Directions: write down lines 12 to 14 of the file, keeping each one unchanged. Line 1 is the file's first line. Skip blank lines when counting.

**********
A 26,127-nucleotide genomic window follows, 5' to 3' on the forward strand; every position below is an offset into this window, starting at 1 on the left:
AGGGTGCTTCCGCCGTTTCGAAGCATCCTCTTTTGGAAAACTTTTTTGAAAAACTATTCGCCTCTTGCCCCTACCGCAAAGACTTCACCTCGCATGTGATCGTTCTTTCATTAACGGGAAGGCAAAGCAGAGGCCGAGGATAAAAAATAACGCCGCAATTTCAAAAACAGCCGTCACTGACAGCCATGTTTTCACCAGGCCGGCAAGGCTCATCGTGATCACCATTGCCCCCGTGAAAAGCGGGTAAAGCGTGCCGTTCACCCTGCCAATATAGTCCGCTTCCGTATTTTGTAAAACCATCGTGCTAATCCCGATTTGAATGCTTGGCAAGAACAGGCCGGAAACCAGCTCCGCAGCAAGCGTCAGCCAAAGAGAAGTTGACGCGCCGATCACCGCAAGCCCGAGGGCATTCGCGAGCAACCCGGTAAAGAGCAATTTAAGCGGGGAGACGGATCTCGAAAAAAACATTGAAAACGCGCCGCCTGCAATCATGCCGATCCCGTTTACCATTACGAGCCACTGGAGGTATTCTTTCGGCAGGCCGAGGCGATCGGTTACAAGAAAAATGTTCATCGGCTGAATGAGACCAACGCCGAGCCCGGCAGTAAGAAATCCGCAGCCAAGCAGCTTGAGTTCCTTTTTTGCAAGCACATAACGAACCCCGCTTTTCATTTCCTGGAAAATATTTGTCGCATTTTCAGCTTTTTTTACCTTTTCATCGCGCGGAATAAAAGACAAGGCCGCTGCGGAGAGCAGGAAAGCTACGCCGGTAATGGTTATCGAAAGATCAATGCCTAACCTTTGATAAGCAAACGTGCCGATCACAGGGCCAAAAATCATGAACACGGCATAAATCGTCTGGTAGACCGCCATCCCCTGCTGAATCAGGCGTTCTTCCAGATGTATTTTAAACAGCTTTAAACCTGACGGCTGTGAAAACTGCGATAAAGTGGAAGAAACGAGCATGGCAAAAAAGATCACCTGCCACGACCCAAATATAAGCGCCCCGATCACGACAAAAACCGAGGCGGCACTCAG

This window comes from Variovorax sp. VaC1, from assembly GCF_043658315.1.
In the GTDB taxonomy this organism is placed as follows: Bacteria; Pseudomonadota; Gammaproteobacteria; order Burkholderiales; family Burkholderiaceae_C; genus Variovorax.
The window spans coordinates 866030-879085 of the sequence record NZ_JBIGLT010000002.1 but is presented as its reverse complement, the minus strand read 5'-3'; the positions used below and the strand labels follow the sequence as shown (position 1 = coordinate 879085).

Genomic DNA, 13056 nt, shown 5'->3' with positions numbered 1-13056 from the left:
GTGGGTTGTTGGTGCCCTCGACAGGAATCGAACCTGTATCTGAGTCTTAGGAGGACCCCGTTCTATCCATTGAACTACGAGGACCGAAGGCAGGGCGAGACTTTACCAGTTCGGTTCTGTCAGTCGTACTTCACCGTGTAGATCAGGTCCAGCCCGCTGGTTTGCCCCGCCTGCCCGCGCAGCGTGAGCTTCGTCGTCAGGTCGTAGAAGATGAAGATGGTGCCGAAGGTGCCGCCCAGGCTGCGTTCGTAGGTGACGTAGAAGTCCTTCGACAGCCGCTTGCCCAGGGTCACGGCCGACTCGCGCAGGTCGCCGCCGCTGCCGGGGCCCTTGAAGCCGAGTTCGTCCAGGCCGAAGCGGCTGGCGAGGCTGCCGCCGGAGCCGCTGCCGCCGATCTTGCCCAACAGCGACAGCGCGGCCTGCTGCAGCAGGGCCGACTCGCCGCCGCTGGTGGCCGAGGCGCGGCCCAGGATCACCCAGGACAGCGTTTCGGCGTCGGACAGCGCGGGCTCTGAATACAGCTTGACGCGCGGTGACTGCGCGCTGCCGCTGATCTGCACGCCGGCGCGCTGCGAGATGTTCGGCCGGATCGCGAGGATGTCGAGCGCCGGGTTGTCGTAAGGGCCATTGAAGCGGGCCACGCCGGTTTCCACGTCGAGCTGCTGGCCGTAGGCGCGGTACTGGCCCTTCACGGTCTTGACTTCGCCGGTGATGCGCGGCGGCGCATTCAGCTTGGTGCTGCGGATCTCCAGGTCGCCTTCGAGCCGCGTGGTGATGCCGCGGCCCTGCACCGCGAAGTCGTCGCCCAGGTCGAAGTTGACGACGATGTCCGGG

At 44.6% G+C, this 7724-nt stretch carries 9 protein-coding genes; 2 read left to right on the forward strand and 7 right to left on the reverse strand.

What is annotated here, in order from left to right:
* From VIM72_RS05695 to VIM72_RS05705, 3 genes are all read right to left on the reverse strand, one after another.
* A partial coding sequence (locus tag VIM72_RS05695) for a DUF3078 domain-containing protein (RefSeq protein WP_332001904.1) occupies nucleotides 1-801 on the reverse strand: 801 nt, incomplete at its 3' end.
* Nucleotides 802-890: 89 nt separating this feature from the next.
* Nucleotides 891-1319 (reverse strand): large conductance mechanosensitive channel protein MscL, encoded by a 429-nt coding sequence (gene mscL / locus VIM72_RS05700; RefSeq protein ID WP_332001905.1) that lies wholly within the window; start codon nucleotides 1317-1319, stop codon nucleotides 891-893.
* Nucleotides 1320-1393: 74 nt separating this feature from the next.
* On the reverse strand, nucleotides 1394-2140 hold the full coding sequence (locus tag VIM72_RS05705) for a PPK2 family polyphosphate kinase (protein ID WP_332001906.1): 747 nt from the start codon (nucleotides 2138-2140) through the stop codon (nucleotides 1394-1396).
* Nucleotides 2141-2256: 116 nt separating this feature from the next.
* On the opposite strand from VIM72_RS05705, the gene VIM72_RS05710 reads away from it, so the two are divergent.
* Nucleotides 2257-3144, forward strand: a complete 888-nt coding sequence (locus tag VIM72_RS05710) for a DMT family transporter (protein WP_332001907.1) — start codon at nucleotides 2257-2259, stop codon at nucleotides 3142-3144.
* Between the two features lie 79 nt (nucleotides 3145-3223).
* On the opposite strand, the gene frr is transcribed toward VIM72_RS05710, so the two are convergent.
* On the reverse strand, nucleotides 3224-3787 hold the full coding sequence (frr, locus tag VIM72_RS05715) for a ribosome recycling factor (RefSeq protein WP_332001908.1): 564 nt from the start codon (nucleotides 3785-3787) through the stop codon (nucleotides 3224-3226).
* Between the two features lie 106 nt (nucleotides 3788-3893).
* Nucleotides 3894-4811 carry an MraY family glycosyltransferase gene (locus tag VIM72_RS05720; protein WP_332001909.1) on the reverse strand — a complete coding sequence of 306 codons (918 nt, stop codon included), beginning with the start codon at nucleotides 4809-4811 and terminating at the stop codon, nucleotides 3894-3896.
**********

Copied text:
* Nucleotides 802-890: 89 nt separating this feature from the next.
* Nucleotides 891-1319 (reverse strand): large conductance mechanosensitive channel protein MscL, encoded by a 429-nt coding sequence (gene mscL / locus VIM72_RS05700; RefSeq protein ID WP_332001905.1) that lies wholly within the window; start codon nucleotides 1317-1319, stop codon nucleotides 891-893.
* Nucleotides 1320-1393: 74 nt separating this feature from the next.